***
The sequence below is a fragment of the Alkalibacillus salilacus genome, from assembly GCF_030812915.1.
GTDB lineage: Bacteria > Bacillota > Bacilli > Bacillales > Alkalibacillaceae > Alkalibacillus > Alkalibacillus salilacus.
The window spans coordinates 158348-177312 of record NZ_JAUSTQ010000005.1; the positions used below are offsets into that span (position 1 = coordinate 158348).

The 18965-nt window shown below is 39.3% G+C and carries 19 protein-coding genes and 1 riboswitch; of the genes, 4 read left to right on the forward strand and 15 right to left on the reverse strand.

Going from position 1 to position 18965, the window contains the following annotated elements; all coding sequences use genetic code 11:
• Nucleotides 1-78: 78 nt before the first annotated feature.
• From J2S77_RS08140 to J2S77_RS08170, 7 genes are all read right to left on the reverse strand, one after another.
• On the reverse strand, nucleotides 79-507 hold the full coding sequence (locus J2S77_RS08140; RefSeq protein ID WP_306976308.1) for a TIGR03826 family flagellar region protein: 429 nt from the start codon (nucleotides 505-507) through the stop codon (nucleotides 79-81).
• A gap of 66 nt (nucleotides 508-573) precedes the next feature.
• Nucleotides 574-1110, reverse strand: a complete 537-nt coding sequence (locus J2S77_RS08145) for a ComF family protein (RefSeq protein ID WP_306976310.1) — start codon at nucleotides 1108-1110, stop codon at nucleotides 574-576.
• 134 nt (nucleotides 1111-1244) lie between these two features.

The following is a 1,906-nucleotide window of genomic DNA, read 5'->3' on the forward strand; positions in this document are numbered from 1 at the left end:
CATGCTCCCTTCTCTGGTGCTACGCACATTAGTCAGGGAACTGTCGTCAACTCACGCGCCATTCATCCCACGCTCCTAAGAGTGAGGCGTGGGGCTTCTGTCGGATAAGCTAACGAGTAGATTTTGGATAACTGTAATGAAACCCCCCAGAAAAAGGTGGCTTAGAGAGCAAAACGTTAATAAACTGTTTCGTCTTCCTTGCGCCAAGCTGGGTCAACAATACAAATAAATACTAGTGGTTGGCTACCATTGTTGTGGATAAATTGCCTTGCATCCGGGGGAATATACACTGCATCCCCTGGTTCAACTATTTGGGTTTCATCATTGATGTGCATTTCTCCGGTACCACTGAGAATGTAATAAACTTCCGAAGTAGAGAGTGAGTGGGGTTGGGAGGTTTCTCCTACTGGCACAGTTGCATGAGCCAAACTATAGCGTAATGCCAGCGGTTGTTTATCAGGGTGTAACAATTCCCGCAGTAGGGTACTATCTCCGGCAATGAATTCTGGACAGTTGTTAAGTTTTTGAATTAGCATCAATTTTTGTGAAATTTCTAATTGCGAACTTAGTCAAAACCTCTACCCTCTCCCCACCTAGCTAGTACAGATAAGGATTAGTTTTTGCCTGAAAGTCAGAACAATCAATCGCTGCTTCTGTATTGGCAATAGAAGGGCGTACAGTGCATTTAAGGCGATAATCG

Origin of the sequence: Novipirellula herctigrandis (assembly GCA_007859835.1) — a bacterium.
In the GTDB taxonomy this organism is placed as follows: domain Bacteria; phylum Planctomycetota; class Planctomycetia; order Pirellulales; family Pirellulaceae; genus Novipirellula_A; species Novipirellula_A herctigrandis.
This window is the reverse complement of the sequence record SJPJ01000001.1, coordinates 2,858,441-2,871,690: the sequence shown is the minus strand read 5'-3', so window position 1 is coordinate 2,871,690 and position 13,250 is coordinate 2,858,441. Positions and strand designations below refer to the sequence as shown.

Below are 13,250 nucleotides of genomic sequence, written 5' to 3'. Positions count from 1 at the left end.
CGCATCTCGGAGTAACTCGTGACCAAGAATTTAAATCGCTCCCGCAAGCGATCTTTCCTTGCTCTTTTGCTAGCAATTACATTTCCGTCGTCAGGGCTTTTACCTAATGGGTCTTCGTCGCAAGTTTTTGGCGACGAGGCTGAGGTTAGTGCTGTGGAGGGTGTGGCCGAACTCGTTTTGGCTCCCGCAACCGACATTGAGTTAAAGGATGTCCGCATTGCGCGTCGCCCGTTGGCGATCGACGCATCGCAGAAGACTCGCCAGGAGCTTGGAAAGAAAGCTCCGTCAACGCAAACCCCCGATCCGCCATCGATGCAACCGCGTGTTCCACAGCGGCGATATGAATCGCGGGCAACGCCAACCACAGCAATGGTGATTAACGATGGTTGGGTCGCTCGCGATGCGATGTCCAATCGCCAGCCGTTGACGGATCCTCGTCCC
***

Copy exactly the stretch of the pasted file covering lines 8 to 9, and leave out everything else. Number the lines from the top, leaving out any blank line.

• On the reverse strand, nucleotides 79-507 hold the full coding sequence (locus J2S77_RS08140; RefSeq protein ID WP_306976308.1) for a TIGR03826 family flagellar region protein: 429 nt from the start codon (nucleotides 505-507) through the stop codon (nucleotides 79-81).
• A gap of 66 nt (nucleotides 508-573) precedes the next feature.